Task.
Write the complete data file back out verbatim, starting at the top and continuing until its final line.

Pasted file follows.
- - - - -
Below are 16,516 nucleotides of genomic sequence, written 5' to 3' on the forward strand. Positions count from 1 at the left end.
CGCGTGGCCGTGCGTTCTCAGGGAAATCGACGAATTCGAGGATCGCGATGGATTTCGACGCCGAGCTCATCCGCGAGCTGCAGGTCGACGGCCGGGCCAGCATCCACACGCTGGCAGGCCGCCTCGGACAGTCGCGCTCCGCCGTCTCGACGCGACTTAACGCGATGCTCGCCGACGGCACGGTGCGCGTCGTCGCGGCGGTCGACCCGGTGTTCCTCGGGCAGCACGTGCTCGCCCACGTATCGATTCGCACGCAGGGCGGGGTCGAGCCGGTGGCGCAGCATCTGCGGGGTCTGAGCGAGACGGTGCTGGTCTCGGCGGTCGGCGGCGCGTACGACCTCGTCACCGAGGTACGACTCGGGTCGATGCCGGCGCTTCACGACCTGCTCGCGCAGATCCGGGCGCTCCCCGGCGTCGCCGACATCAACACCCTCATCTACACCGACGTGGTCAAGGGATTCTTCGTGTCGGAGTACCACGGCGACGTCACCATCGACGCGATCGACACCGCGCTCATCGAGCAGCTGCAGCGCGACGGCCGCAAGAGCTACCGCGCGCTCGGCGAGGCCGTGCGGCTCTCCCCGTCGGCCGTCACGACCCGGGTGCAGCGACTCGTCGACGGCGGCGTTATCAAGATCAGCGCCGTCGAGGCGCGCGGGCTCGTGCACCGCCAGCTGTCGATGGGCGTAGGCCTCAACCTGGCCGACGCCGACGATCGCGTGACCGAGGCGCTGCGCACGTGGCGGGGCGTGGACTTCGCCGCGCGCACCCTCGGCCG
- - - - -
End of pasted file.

Below are 16,516 nucleotides of genomic sequence, written 5' to 3' on the forward strand. Positions count from 1 at the left end.
CGCGTGGCCGTGCGTTCTCAGGGAAATCGACGAATTCGAGGATCGCGATGGATTTCGACGCCGAGCTCATCCGCGAGCTGCAGGTCGACGGCCGGGCCAGCATCCACACGCTGGCAGGCCGCCTCGGACAGTCGCGCTCCGCCGTCTCGACGCGACTTAACGCGATGCTCGCCGACGGCACGGTGCGCGTCGTCGCGGCGGTCGACCCGGTGTTCCTCGGGCAGCACGTGCTCGCCCACGTATCGATTCGCACGCAGGGCGGGGTCGAGCCGGTGGCGCAGCATCTGCGGGGTCTGAGCGAGACGGTGCTGGTCTCGGCGGTCGGCGGCGCGTACGACCTCGTCACCGAGGTACGACTCGGGTCGATGCCGGCGCTTCACGACCTGCTCGCGCAGATCCGGGCGCTCCCCGGCGTCGCCGACATCAACACCCTCATCTACACCGACGTGGTCAAGGGATTCTTCGTGTCGGAGTACCACGGCGACGTCACCATCGACGCGATCGACACCGCGCTCATCGAGCAGCTGCAGCGCGACGGCCGCAAGAGCTACCGCGCGCTCGGCGAGGCCGTGCGGCTCTCCCCGTCGGCCGTCACGACCCGGGTGCAGCGACTCGTCGACGGCGGCGTTATCAAGATCAGCGCCGTCGAGGCGCGCGGGCTCGTGCACCGCCAGCTGTCGATGGGCGTAGGCCTCAACCTGGCCGACGCCGACGATCGCGTGACCGAGGCGCTGCGCACGTGGCGGGGCGTGGACTTCGCCGCGCGCACCCTCGGCCG